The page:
Originally conceived as a D.J. Caruso project (whatever happened to that guy, asked no one), “Jack The Giant Killer,” as it was originally known, was meant to be a darker retelling of the popular fantasy. Somewhere along the line, Singer’s involvement led to a more traditional, family-friendly approach. The problem was that some people in the production didn’t get the memo, resulting in a film that feels commercially schizophrenic. There’s the colorful high adventure save-the-princess element for the kids, but there's also gnarly giant monsters, CG creations with cartoonish appearances who nonetheless engaged in some heavily PG-13 medieval throw downs. Classic tweener problem: too violent for the kiddies, too ridiculous for the teens, and with nothing of interest to adults.
The plus side is that star Hoult has had two straight $20 million plus opening weekends within a month, the last project being “Warm Bodies.” He doesn’t deserve to be the fall guy for this, even if these piddling 'Jack' numbers were boosted by 3D and IMAX prices. Though perhaps Warner Bros. might want to distance themselves from Singer: after this and “Superman Returns,” that’s two straight Legendary Films projects with Singer that have underperformed at the studio. Singer’s lucky to have the safety parachute that is “X-Men”: he’s one more mismanaged budget away from falling back into the indie world. And after this year‘s “Gangster Squad,“ “Bullet To The Head” and “Beautiful Creatures,” Warner Bros. might have to rethink some of their upcoming ad campaigns, particularly as 'Jack' prepares to be pummeled by next weekend’s “Oz The Great And Powerful.”
“21 And Over” was being released on the exact same weekend as last year’s “Project X” but lightning didn’t strike twice, and this opening is less than half of that found footage hit. You can only boast the same associations before it starts becoming nakedly opportunistic -- “Project X” was pushed as being produced by Todd Phillips, director of “The Hangover.” “21 And Over” not only pulled a similar stunt, as it was written and directed by the original “The Hangover” writers, but it also very much looked like “Hangover Jr.” with its plot focused on a night of drunken debauchery centered around a missing friend. Perhaps too many people thought the movie was supposed to be called “Jeff Chang,” which was gratuitously repeated throughout the ads to the point of obscuring the film’s generic title.
Producing modest second weekend results was “Snitch,” which held steady after a quiet debut. The Dwayne Johnson thriller only cost $14 million, and a small ad budget suggests this is going to turn a modest profit. Generic star-centric vehicles like this also have solid appeal on DVD, and overseas, Johnson’s “Fast Five” and “Journey 2: The Mysterious Island” both had warmer receptions than they did stateside. In other words, as modest as the final domestic gross may be (likely $40 million or so), this cements Johnson as a legit A-List presence, a status which should only be confirmed by the upcoming “G.I. Joe: Retaliation.”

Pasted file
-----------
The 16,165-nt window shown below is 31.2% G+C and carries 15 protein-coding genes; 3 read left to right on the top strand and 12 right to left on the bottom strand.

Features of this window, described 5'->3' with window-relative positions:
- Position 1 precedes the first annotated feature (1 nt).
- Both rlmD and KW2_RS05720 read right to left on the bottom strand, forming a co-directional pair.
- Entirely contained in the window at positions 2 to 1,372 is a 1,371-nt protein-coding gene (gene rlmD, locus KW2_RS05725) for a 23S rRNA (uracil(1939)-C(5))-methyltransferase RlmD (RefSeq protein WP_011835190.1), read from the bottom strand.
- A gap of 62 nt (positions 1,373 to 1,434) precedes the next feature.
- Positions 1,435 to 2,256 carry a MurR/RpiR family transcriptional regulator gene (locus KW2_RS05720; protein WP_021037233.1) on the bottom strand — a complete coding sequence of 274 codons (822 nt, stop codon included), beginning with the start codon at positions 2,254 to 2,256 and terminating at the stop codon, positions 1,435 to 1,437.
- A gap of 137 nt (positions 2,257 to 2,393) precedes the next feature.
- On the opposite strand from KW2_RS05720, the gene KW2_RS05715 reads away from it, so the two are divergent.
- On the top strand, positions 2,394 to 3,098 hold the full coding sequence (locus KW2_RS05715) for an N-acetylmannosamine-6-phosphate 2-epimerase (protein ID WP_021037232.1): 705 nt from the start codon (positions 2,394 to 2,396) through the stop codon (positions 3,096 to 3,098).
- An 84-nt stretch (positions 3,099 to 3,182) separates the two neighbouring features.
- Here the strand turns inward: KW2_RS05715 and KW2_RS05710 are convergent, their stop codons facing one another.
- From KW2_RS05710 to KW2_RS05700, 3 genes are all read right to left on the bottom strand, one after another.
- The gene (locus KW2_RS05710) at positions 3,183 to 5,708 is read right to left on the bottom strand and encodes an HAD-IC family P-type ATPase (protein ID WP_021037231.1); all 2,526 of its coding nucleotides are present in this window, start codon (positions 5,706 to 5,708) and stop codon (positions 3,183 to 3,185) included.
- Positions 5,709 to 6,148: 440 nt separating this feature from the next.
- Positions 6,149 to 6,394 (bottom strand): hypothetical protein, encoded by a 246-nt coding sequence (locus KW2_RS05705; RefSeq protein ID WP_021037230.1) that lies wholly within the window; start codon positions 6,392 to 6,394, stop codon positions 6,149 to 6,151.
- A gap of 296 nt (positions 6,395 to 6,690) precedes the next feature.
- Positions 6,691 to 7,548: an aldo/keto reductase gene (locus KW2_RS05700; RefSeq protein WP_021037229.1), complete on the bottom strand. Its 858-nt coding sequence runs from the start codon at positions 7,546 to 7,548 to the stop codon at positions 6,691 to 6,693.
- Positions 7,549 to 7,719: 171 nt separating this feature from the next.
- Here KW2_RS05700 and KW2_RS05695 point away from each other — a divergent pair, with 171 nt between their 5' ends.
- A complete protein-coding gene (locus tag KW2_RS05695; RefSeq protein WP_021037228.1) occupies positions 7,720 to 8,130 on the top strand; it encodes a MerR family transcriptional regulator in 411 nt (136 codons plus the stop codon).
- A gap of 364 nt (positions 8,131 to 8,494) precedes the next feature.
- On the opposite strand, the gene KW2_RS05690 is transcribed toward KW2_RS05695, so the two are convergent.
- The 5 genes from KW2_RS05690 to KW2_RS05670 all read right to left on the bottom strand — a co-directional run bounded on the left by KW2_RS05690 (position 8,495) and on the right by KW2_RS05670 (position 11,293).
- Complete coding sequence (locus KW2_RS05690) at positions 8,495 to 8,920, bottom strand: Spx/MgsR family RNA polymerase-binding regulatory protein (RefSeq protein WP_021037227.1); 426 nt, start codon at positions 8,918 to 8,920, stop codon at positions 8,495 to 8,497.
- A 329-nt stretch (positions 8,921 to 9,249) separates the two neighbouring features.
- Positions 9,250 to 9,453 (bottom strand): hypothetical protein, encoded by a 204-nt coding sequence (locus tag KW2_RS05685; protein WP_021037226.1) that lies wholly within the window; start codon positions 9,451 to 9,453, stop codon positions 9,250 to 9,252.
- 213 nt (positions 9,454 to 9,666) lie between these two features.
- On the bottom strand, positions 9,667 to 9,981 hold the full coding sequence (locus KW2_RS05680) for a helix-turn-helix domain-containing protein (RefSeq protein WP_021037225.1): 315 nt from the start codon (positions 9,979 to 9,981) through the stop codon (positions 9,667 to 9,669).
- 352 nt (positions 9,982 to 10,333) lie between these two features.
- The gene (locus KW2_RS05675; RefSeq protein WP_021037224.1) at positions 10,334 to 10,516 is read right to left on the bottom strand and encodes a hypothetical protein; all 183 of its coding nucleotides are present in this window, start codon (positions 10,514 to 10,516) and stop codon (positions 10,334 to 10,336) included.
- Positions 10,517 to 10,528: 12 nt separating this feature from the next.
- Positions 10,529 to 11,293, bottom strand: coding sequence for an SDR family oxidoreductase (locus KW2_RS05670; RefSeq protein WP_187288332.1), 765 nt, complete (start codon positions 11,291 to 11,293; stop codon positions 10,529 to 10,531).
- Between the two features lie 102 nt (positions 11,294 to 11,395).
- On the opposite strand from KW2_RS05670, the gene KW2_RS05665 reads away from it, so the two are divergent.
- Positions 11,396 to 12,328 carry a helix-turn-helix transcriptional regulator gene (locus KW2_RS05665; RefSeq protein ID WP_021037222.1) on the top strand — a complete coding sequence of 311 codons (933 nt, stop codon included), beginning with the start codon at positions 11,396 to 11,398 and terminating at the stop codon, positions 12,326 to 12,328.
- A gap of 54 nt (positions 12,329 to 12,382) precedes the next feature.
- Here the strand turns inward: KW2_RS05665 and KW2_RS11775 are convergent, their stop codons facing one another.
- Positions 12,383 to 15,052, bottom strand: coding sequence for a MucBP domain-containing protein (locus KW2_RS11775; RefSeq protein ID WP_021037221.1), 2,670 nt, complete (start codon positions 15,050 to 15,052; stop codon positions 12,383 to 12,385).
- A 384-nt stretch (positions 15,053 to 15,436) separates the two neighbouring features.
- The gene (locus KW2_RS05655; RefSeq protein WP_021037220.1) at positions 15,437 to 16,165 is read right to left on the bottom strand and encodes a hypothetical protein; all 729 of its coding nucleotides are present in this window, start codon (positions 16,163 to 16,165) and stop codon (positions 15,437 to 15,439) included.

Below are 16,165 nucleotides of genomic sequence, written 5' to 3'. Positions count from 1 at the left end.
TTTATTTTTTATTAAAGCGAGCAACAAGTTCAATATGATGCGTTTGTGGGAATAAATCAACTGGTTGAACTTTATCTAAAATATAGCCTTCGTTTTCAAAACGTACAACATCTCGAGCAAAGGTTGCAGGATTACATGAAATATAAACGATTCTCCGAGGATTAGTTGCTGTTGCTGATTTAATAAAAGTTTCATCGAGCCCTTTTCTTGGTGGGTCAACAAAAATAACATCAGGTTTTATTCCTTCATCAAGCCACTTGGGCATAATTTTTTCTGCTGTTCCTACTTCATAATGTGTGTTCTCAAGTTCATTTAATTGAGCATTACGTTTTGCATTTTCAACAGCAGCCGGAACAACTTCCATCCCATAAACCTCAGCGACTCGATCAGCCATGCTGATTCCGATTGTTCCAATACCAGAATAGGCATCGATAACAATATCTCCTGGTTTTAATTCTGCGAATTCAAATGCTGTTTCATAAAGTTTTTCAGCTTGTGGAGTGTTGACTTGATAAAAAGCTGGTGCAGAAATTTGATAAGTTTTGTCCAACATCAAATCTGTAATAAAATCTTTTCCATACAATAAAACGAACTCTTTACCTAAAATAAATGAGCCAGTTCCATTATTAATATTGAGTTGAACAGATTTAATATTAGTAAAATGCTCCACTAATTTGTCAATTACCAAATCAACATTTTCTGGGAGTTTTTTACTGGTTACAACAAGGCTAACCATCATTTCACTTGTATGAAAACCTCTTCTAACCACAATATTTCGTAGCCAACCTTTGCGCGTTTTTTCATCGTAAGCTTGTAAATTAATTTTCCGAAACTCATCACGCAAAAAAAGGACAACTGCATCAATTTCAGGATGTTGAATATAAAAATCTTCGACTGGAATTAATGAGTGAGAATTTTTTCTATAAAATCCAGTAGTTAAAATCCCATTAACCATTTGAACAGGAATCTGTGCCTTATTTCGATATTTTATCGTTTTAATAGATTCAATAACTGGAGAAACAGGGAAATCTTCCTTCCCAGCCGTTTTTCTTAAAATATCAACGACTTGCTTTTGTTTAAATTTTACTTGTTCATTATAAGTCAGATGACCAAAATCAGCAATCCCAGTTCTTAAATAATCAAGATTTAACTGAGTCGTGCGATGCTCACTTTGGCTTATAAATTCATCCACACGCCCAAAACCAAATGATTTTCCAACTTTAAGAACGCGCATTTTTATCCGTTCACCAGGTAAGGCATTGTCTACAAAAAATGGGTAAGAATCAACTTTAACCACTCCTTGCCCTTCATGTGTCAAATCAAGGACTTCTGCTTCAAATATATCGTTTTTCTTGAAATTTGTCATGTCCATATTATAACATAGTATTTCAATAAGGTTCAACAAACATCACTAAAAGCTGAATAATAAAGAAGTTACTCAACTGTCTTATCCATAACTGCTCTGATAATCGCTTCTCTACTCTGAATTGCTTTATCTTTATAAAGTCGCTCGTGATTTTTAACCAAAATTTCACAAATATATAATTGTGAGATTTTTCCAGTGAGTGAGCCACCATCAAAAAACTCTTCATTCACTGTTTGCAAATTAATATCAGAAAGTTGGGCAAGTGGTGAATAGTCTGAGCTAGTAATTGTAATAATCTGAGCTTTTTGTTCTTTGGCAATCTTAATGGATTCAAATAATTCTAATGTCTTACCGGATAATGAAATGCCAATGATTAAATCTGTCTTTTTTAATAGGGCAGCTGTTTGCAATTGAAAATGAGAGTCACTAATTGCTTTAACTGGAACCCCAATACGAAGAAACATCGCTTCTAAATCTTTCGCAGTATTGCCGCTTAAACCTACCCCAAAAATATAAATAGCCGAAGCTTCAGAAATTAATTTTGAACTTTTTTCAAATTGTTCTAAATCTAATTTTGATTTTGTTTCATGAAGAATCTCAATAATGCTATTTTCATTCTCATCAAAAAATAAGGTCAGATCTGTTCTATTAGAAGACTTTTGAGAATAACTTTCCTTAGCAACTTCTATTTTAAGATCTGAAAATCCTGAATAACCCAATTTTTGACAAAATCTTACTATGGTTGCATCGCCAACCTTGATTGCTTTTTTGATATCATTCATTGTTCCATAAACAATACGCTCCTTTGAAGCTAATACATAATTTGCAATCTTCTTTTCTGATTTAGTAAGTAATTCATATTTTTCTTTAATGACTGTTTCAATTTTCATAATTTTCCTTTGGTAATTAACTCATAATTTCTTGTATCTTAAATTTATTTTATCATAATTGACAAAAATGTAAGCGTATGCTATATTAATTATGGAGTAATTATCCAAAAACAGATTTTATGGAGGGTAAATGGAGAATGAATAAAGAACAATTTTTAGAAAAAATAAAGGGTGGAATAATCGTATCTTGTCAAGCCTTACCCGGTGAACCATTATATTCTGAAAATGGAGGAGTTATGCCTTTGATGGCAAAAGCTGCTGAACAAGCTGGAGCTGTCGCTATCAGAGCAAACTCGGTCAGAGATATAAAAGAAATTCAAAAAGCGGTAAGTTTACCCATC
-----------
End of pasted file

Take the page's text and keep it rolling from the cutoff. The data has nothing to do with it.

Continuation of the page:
Most of the Oscar-nominated films had run their course, so there weren’t any major bumps to be had by the films honored during last week’s ceremony. “Silver Linings Playbook” is the one film in that group still in the widest release, and it held steady just as it has the last few weeks, a feat that’s pretty unprecedented; the last wide-release film to hold steady like this with either weekend growths or less-than-10% drops is probably... what, “Titanic”? 'Playbook' won’t reach those heights, but there’s a good chance it could become the highest-grossing Best Picture release stateside if it continues this pattern for a few more weeks -- “Lincoln” is a considerable distance ahead, however. Also receiving a 49% boost was “Life of Pi” with $2.4 million outside of the top ten, bringing its domestic total to $117 million, helping the hit inch closer to $600 million worldwide. And “Argo” is on DVD already, but somehow it still pulled in $2.1 million at 985 locations, bringing the domestic total to $133 million.
1. Jack The Profit Slayer (Warner Bros.) - $28 million
2. Identity Thief (Universal) - $9.7 million ($107 mil.)
3. Lil’ Hangover (Relativity) - $9 million
4. We Left Out One Exorcism (CBS Films) - $8 million
5. Snitch (Lionsgate/Summit) - $7.7 million ($24.4 mil.)
6. Safe Haven (Relativity) - $6.3 million ($57 mil.)
7. Escape From Planet Earth (The Weinstein Company) - $6.2 million ($43.2 mil.)
8. Silly Whining Playbook (The Weinstein Company) - $5.9 million ($115.5 mil.)
9. A Good Day To Hold Hands And Say Nice Things About Each Other (Fox) - $4.5 million ($59.6 mil.)
10. Dark Skies (The Weinstein Company/Dimension) - $3.5 million ($13.4 mil.)